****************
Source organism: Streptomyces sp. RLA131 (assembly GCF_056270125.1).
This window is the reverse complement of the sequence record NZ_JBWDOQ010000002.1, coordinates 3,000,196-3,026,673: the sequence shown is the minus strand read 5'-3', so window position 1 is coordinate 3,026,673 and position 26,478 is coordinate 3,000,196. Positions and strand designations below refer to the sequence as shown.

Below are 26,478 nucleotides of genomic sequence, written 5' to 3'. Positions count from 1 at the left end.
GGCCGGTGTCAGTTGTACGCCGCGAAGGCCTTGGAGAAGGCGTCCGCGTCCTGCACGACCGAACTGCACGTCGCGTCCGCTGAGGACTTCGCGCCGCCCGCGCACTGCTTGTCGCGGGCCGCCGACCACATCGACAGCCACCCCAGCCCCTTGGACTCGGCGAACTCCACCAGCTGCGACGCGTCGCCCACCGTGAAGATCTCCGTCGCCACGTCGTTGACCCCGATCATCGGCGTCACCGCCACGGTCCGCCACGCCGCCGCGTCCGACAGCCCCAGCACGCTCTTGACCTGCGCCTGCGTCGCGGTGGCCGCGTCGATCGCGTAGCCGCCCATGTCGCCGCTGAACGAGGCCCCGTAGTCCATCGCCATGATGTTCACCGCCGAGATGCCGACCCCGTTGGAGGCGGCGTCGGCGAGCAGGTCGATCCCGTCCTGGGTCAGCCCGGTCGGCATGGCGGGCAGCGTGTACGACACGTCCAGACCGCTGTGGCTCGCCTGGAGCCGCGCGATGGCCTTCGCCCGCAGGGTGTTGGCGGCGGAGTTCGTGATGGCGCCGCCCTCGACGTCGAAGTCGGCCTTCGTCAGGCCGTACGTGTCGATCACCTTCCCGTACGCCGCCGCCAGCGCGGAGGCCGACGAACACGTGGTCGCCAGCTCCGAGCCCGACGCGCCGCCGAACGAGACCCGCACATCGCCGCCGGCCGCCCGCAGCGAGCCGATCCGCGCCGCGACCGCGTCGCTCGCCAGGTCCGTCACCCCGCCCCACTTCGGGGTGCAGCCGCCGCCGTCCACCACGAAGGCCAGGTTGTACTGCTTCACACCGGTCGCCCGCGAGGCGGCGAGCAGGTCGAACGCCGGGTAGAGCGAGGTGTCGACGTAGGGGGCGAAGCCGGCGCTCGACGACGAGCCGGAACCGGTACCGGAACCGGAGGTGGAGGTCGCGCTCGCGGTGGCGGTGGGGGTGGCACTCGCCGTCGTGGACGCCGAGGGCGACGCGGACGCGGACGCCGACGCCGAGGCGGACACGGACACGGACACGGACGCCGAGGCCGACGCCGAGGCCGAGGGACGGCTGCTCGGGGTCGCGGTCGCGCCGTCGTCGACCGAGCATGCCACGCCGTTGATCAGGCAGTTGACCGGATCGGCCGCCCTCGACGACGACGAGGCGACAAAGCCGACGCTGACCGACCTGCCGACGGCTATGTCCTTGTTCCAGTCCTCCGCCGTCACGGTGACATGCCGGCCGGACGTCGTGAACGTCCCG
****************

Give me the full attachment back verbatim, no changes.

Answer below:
Source organism: Streptomyces sp. RLA131 (assembly GCF_056270125.1).
This window is the reverse complement of the sequence record NZ_JBWDOQ010000002.1, coordinates 3,000,196-3,026,673: the sequence shown is the minus strand read 5'-3', so window position 1 is coordinate 3,026,673 and position 26,478 is coordinate 3,000,196. Positions and strand designations below refer to the sequence as shown.

Below are 26,478 nucleotides of genomic sequence, written 5' to 3'. Positions count from 1 at the left end.
GGCCGGTGTCAGTTGTACGCCGCGAAGGCCTTGGAGAAGGCGTCCGCGTCCTGCACGACCGAACTGCACGTCGCGTCCGCTGAGGACTTCGCGCCGCCCGCGCACTGCTTGTCGCGGGCCGCCGACCACATCGACAGCCACCCCAGCCCCTTGGACTCGGCGAACTCCACCAGCTGCGACGCGTCGCCCACCGTGAAGATCTCCGTCGCCACGTCGTTGACCCCGATCATCGGCGTCACCGCCACGGTCCGCCACGCCGCCGCGTCCGACAGCCCCAGCACGCTCTTGACCTGCGCCTGCGTCGCGGTGGCCGCGTCGATCGCGTAGCCGCCCATGTCGCCGCTGAACGAGGCCCCGTAGTCCATCGCCATGATGTTCACCGCCGAGATGCCGACCCCGTTGGAGGCGGCGTCGGCGAGCAGGTCGATCCCGTCCTGGGTCAGCCCGGTCGGCATGGCGGGCAGCGTGTACGACACGTCCAGACCGCTGTGGCTCGCCTGGAGCCGCGCGATGGCCTTCGCCCGCAGGGTGTTGGCGGCGGAGTTCGTGATGGCGCCGCCCTCGACGTCGAAGTCGGCCTTCGTCAGGCCGTACGTGTCGATCACCTTCCCGTACGCCGCCGCCAGCGCGGAGGCCGACGAACACGTGGTCGCCAGCTCCGAGCCCGACGCGCCGCCGAACGAGACCCGCACATCGCCGCCGGCCGCCCGCAGCGAGCCGATCCGCGCCGCGACCGCGTCGCTCGCCAGGTCCGTCACCCCGCCCCACTTCGGGGTGCAGCCGCCGCCGTCCACCACGAAGGCCAGGTTGTACTGCTTCACACCGGTCGCCCGCGAGGCGGCGAGCAGGTCGAACGCCGGGTAGAGCGAGGTGTCGACGTAGGGGGCGAAGCCGGCGCTCGACGACGAGCCGGAACCGGTACCGGAACCGGAGGTGGAGGTCGCGCTCGCGGTGGCGGTGGGGGTGGCACTCGCCGTCGTGGACGCCGAGGGCGACGCGGACGCGGACGCCGACGCCGAGGCGGACACGGACACGGACACGGACGCCGAGGCCGACGCCGAGGCCGAGGGACGGCTGCTCGGGGTCGCGGTCGCGCCGTCGTCGACCGAGCATGCCACGCCGTTGATCAGGCAGTTGACCGGATCGGCCGCCCTCGACGACGACGAGGCGACAAAGCCGACGCTGACCGACCTGCCGACGGCTATGTCCTTGTTCCAGTCCTCCGCCGTCACGGTGACATGCCGGCCGGACGTCGTGAACGTCCCG